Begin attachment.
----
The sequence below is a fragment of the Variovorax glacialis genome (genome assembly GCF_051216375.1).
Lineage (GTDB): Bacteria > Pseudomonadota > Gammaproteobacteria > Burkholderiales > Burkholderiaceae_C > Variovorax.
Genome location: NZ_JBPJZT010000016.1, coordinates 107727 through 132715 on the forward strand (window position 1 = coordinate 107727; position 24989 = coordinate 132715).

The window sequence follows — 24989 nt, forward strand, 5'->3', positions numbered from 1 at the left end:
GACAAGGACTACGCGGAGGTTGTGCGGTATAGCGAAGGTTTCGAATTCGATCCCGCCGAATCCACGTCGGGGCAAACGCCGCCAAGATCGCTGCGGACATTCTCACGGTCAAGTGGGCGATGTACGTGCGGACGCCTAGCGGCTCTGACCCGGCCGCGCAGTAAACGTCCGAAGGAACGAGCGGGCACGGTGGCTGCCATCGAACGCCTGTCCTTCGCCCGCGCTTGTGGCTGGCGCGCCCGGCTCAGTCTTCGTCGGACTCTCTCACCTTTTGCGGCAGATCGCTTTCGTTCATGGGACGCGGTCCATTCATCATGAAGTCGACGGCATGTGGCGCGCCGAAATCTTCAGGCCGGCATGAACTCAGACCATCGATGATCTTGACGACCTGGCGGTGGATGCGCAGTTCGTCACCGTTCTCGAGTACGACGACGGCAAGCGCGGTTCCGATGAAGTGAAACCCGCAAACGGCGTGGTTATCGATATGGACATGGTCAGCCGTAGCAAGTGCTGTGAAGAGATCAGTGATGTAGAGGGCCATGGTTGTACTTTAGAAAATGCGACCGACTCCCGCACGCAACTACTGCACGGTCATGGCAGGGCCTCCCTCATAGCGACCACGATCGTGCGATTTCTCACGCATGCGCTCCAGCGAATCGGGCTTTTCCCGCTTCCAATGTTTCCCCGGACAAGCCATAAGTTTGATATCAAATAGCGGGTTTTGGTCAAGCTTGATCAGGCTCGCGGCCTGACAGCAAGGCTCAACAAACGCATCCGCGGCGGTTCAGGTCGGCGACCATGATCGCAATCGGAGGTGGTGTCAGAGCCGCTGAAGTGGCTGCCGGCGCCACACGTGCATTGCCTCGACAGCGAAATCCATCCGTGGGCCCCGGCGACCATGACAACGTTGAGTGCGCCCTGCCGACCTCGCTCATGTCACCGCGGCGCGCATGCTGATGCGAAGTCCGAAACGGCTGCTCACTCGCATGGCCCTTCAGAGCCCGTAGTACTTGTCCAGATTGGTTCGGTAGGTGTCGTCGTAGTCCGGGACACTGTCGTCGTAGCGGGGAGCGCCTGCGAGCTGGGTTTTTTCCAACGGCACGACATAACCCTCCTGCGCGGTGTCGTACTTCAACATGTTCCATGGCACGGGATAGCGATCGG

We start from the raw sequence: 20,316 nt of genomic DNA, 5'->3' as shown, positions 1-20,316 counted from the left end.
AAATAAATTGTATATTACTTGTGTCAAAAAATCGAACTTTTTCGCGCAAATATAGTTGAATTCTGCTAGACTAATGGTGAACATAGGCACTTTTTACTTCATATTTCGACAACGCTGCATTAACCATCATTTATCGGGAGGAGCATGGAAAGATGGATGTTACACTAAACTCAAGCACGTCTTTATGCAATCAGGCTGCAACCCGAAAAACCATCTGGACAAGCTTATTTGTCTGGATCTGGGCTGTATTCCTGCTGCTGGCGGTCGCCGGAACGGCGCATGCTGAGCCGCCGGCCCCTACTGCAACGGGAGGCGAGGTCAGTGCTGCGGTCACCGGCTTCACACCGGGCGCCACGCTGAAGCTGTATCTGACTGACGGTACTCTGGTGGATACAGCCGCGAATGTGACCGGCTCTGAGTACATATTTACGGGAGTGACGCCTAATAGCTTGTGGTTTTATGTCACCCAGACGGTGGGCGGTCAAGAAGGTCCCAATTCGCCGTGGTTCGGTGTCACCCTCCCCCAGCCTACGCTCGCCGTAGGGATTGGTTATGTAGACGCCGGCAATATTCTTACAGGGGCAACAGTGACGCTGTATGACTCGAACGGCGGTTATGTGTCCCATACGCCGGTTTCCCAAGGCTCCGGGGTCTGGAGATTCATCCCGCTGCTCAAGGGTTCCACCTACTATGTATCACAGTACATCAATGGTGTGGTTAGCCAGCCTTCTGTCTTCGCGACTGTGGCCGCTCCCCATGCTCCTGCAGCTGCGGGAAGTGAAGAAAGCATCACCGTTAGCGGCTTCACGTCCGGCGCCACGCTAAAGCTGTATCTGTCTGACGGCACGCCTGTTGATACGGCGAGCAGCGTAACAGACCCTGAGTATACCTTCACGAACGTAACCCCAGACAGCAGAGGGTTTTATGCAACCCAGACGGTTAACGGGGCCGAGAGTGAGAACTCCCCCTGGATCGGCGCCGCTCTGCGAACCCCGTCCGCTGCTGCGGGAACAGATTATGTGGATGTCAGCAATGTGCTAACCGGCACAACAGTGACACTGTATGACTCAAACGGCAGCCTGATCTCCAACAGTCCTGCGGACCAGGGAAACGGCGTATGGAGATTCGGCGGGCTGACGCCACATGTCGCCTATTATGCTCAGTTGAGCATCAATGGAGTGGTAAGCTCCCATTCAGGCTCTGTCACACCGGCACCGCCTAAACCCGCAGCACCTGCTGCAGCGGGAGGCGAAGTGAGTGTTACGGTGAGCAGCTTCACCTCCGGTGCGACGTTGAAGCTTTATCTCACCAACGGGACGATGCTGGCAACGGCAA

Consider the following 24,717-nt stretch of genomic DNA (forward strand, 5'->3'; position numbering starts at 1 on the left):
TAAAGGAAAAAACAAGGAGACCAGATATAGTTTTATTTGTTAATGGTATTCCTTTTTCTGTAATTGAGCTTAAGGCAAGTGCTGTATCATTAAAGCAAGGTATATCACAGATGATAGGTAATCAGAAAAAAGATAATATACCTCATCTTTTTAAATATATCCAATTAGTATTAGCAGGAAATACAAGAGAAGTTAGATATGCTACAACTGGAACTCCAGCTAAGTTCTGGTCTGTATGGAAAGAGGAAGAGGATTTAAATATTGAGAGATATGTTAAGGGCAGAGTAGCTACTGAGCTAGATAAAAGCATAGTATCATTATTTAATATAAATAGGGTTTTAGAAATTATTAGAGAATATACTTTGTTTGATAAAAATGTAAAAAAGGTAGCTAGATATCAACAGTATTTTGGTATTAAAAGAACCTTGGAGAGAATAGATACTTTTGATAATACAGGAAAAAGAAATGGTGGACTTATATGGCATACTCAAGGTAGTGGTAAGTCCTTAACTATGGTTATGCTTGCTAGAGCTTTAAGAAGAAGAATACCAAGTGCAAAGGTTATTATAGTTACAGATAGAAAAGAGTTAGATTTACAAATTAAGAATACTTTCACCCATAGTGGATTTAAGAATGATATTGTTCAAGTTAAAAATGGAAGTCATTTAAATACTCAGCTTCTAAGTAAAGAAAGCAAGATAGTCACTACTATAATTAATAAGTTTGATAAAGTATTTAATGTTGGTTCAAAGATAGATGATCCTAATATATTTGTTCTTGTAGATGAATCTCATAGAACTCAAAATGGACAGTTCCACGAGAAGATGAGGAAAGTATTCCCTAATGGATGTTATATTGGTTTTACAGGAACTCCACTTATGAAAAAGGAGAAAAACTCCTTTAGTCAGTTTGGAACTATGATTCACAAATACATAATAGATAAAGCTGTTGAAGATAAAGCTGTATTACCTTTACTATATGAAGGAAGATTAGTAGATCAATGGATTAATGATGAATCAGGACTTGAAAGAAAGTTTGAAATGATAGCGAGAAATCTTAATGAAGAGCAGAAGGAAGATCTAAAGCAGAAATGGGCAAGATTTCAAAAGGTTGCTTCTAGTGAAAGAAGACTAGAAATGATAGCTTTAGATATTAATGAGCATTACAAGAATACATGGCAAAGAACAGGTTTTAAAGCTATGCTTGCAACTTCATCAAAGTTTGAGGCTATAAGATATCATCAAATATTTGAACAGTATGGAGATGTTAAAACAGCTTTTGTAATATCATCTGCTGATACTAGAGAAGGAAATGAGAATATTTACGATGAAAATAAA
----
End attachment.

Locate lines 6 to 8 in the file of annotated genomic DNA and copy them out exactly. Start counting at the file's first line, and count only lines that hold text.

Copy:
We start from the raw sequence: 20,316 nt of genomic DNA, 5'->3' as shown, positions 1-20,316 counted from the left end.
AAATAAATTGTATATTACTTGTGTCAAAAAATCGAACTTTTTCGCGCAAATATAGTTGAATTCTGCTAGACTAATGGTGAACATAGGCACTTTTTACTTCATATTTCGACAACGCTGCATTAACCATCATTTATCGGGAGGAGCATGGAAAGATGGATGTTACACTAAACTCAAGCACGTCTTTATGCAATCAGGCTGCAACCCGAAAAACCATCTGGACAAGCTTATTTGTCTGGATCTGGGCTGTATTCCTGCTGCTGGCGGTCGCCGGAACGGCGCATGCTGAGCCGCCGGCCCCTACTGCAACGGGAGGCGAGGTCAGTGCTGCGGTCACCGGCTTCACACCGGGCGCCACGCTGAAGCTGTATCTGACTGACGGTACTCTGGTGGATACAGCCGCGAATGTGACCGGCTCTGAGTACATATTTACGGGAGTGACGCCTAATAGCTTGTGGTTTTATGTCACCCAGACGGTGGGCGGTCAAGAAGGTCCCAATTCGCCGTGGTTCGGTGTCACCCTCCCCCAGCCTACGCTCGCCGTAGGGATTGGTTATGTAGACGCCGGCAATATTCTTACAGGGGCAACAGTGACGCTGTATGACTCGAACGGCGGTTATGTGTCCCATACGCCGGTTTCCCAAGGCTCCGGGGTCTGGAGATTCATCCCGCTGCTCAAGGGTTCCACCTACTATGTATCACAGTACATCAATGGTGTGGTTAGCCAGCCTTCTGTCTTCGCGACTGTGGCCGCTCCCCATGCTCCTGCAGCTGCGGGAAGTGAAGAAAGCATCACCGTTAGCGGCTTCACGTCCGGCGCCACGCTAAAGCTGTATCTGTCTGACGGCACGCCTGTTGATACGGCGAGCAGCGTAACAGACCCTGAGTATACCTTCACGAACGTAACCCCAGACAGCAGAGGGTTTTATGCAACCCAGACGGTTAACGGGGCCGAGAGTGAGAACTCCCCCTGGATCGGCGCCGCTCTGCGAACCCCGTCCGCTGCTGCGGGAACAGATTATGTGGATGTCAGCAATGTGCTAACCGGCACAACAGTGACACTGTATGACTCAAACGGCAGCCTGATCTCCAACAGTCCTGCGGACCAGGGAAACGGCGTATGGAGATTCGGCGGGCTGACGCCACATGTCGCCTATTATGCTCAGTTGAGCATCAATGGAGTGGTAAGCTCCCATTCAGGCTCTGTCACACCGGCACCGCCTAAACCCGCAGCACCTGCTGCAGCGGGAGGCGAAGTGAGTGTTACGGTGAGCAGCTTCACCTCCGGTGCGACGTTGAAGCTTTATCTCACCAACGGGACGATGCTGGCAACGGCAA

Consider the following 24,717-nt stretch of genomic DNA (forward strand, 5'->3'; position numbering starts at 1 on the left):